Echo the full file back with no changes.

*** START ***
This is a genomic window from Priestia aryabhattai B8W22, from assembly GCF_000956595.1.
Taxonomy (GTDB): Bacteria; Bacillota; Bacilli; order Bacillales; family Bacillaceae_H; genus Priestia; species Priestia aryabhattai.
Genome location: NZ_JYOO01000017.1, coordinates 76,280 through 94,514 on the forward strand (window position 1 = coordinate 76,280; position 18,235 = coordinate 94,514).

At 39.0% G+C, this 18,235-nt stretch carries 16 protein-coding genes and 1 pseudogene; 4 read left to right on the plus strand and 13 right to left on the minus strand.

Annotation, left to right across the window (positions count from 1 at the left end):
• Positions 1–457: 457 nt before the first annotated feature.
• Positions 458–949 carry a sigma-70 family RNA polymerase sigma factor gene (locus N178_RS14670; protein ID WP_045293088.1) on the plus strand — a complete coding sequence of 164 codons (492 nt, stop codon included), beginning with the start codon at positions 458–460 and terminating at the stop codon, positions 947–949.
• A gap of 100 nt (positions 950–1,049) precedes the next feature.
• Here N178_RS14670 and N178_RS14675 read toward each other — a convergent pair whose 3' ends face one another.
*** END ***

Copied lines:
This is a genomic window from Priestia aryabhattai B8W22, from assembly GCF_000956595.1.
Taxonomy (GTDB): Bacteria; Bacillota; Bacilli; order Bacillales; family Bacillaceae_H; genus Priestia; species Priestia aryabhattai.
Genome location: NZ_JYOO01000017.1, coordinates 76,280 through 94,514 on the forward strand (window position 1 = coordinate 76,280; position 18,235 = coordinate 94,514).

At 39.0% G+C, this 18,235-nt stretch carries 16 protein-coding genes and 1 pseudogene; 4 read left to right on the plus strand and 13 right to left on the minus strand.

Annotation, left to right across the window (positions count from 1 at the left end):
• Positions 1–457: 457 nt before the first annotated feature.
• Positions 458–949 carry a sigma-70 family RNA polymerase sigma factor gene (locus N178_RS14670; protein ID WP_045293088.1) on the plus strand — a complete coding sequence of 164 codons (492 nt, stop codon included), beginning with the start codon at positions 458–460 and terminating at the stop codon, positions 947–949.
• A gap of 100 nt (positions 950–1,049) precedes the next feature.
• Here N178_RS14670 and N178_RS14675 read toward each other — a convergent pair whose 3' ends face one another.